Competing interest statement
Conflict of interest: the authors declare no potential conflict of interest.
Cryptococcal meningoencephalitis (CM) is a leading cause of morbidity and mortality among immunocompromised patients, and HIV/AIDS-associated cases having a worldwide incidence of over one million cases and 600,000 mortalities per year. Cryptococcus is an encapsulated saprophytic yeast that is transmitted through environmental spores. In the lung, they are phagocytosed and survive in alveolar macrophages where it can cause pulmonary disease. In patients with compromised immune systems, the organisms can reactivate and disseminate to the central nervous system.1,2
Two separate species, Cryptococcus neoformans and Cryptococcus gattii, account for the majority of disease burden. C. neoformans serotypes A and D are the virulent pathogens in most immunocompromised patients. In contrast, cryptococcus gattii serotypes B and C, endemic in Australia and Papua New Guinea, are more frequently reported in immunocompetent individuals.3
Current literature identifies the following risk factors for CM: AIDS, organ transplant recipients, patients with recent corticosteroid use, cancer, and patients with idiopathic CD4+ lymphocytopenia.4 While approximately one million cases of HIV-associated cryptococcus are reported annually worldwide, the incidence in immunocompetent subjects with co-morbid cancer is more likely to present with disseminated disease or lung involvement.5 Herein, we share an atypical presentation of CM in an immunocompetent patient with newly diagnosed metastatic lung cancer. We highlight our diagnostic approach with the utility of the lumbar puncture (LP) to not only aid in diagnosis, but also to evaluate the efficacy of the treatment course and response.
A 63-year-old male (75 kg, BMI 33.3) with no known past medical history presented for further management of hip pain. The patient was recently diagnosed with poorly differentiated adenocarcinoma of the lung with metastasis to the liver and right iliac bone. The patient had not received medical care in over twenty-years and denied surgical history or use of medications. He denied intravenous drug use, alcohol use, and tobacco history. The patient worked as a part-time bird-cage cleaner and had no travel history. The patient denied a recent history of fevers, chills, nausea, vomiting, and weakness, shortness of breath, confusion, vision changes, headache, or sick contacts.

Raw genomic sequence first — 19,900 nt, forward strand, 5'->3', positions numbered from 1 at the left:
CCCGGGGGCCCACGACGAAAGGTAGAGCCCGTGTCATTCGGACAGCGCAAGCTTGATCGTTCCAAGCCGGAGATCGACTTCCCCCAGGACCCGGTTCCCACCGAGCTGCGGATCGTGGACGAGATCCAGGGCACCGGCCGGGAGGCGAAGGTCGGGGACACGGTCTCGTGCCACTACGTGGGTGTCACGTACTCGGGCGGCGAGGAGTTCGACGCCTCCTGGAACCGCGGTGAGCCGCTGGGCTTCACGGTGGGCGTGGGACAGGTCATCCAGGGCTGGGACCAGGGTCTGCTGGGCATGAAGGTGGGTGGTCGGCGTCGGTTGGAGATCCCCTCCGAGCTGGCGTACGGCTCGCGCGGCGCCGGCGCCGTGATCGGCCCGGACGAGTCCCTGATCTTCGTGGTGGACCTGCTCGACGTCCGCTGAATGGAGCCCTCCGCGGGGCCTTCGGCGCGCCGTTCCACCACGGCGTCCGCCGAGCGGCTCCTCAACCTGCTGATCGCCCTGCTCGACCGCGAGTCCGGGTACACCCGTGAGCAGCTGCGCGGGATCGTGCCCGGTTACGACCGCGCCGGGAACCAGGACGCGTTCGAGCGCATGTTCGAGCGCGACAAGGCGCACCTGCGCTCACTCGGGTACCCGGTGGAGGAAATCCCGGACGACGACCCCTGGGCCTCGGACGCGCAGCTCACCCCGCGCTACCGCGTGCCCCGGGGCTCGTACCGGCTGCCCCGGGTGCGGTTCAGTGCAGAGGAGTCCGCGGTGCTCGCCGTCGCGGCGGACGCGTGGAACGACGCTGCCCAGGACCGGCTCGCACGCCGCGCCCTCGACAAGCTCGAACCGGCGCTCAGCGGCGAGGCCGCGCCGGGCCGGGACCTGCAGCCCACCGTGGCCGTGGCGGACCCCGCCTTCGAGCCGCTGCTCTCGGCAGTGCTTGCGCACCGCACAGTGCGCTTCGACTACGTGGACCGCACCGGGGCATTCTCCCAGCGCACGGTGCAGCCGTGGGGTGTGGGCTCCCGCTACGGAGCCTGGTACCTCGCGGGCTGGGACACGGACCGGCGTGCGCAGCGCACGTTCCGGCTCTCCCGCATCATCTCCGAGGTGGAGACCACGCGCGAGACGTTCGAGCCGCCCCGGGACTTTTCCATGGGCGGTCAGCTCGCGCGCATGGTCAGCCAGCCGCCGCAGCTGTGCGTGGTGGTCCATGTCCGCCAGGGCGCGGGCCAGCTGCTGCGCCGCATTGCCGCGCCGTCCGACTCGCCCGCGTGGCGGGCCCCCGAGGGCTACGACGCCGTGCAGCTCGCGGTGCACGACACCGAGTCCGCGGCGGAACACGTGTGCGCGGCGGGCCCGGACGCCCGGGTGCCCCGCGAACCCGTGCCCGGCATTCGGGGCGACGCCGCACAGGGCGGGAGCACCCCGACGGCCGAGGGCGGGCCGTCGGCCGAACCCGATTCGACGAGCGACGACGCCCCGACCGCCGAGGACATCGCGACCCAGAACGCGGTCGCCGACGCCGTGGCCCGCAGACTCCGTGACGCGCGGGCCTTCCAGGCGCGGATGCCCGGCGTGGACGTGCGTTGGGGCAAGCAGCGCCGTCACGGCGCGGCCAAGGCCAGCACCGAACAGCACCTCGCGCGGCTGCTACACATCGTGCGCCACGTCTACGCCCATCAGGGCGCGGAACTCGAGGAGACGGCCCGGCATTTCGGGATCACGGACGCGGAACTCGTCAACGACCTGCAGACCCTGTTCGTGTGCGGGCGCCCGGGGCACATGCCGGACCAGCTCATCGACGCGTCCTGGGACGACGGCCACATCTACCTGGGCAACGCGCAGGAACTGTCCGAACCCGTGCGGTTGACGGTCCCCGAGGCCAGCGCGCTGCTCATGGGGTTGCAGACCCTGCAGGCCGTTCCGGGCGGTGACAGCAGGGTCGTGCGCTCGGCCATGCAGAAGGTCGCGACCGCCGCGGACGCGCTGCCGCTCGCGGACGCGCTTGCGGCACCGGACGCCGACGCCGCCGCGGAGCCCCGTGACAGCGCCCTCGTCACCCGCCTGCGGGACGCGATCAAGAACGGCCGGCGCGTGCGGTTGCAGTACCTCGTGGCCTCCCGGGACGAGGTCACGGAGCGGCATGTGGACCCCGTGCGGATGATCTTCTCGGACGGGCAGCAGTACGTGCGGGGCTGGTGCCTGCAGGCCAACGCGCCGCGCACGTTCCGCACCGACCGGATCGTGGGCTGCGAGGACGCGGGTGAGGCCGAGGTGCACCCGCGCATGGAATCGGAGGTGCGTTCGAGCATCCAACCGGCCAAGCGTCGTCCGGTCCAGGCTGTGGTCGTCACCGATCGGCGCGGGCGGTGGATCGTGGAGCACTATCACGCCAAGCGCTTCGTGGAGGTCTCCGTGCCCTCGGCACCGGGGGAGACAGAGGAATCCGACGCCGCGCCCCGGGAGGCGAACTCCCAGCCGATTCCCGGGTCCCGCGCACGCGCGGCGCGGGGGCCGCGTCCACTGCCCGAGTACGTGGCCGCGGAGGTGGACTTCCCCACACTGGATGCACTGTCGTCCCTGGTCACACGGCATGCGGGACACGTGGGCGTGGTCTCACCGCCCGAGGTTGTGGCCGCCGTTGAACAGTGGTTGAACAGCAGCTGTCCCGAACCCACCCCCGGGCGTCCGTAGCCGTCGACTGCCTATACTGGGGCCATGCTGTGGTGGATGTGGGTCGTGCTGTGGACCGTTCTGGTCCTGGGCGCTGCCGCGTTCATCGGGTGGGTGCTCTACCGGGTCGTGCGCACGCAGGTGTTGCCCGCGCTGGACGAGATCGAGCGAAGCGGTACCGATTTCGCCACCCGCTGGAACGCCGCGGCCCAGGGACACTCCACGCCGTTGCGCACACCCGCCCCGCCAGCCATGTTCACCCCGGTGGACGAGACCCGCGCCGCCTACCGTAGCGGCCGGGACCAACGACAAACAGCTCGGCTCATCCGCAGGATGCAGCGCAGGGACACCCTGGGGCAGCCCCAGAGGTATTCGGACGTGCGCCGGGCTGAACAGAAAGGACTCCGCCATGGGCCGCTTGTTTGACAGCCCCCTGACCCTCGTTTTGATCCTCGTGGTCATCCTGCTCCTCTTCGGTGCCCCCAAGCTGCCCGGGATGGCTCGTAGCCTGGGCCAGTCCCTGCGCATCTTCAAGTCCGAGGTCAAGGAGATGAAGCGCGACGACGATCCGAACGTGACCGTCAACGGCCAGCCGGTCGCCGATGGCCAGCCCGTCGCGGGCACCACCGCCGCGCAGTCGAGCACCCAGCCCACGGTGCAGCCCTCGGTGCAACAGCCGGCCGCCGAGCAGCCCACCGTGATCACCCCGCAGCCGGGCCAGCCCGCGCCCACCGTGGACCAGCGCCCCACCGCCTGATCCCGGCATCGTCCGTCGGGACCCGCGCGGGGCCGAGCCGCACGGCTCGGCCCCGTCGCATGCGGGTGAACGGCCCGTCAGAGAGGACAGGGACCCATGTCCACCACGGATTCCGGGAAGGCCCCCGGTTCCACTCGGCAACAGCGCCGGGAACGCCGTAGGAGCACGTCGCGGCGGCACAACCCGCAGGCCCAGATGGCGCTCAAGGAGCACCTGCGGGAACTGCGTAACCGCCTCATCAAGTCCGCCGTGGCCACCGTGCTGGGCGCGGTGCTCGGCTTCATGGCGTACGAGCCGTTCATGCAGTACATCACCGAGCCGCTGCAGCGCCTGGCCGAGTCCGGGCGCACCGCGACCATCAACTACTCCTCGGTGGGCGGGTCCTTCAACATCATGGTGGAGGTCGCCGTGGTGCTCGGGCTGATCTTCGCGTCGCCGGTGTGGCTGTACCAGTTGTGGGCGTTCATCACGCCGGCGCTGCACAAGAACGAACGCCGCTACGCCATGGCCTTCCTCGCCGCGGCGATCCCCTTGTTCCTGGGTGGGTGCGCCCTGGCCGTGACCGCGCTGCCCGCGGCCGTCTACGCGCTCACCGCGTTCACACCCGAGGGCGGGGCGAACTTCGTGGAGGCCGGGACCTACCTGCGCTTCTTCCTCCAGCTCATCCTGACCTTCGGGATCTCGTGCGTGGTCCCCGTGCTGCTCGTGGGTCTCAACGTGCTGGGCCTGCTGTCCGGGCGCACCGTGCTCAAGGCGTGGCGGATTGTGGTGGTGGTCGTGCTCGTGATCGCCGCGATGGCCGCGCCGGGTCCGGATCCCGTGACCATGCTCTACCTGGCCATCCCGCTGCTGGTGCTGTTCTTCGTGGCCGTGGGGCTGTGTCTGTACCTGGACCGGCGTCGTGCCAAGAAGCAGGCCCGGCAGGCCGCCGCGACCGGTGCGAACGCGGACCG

Physical exam and neurologic exam were unremarkable without focal deficits. The patient was alert and orientated to time, location, and situation. Labs on admission showed no leukocytosis, neutrophilia, eosinophilia, or monocytosis. Orthopedic surgery consultation recommended medical management of bone metastases. A plan for palliative radiation therapy to right hemipelvis was planned. On day two of the hospitalization, prior to initiating radiation therapy, the patient was observed to be confused, and unable to follow commands. The patient was lethargic with intermittent episodes of agitation and hallucinations. No focal neurological deficits were present. An EEG and MRI brain were unremarkable without evidence of interictal discharges or metastases. An LP was performed to rule out carcinomatous meningitis.
Cerebrospinal fluid (CSF) fluid analysis yielded high protein, low glucose, pleocytosis with monocyte predominance, and gram stain with many C. neoformans fungi. The Cryptococcal antigen titer was strongly positive - 1:2048 and paired with positive serum cryptococcal antigen titer - 1:4096 (Table 1). Further testing showed negative HIV serology, RPR serology, and a normal CD4/CD8 count.
The patient was initiated on anti-fungal therapy with Flucytosine 2000-mg IV every 6-hours and amphotericin 200-mg IV daily with plan for a repeat LP on day fourteen of treatment to help determine treatment duration and efficacy. The patient’s mental status improved after four days of anti-fungal therapy and the patient fully returned to baseline mental status after twelve days. Repeat LP on day fourteen of treatment revealed a normal opening pressure, elevated protein, lymphocyte predominate pleocytosis, and negative CSF cultures for Cryptococcus, with a downtrend in CSF cryptococcal antigen titer - 1:640, paired with a downtrend in serum Cryptococcal antigen titer of 1:1280 (Table 1). A plan for four weeks of induction therapy, to be followed by eight weeks of consolidation therapy, and six months of suppression therapy was set forth.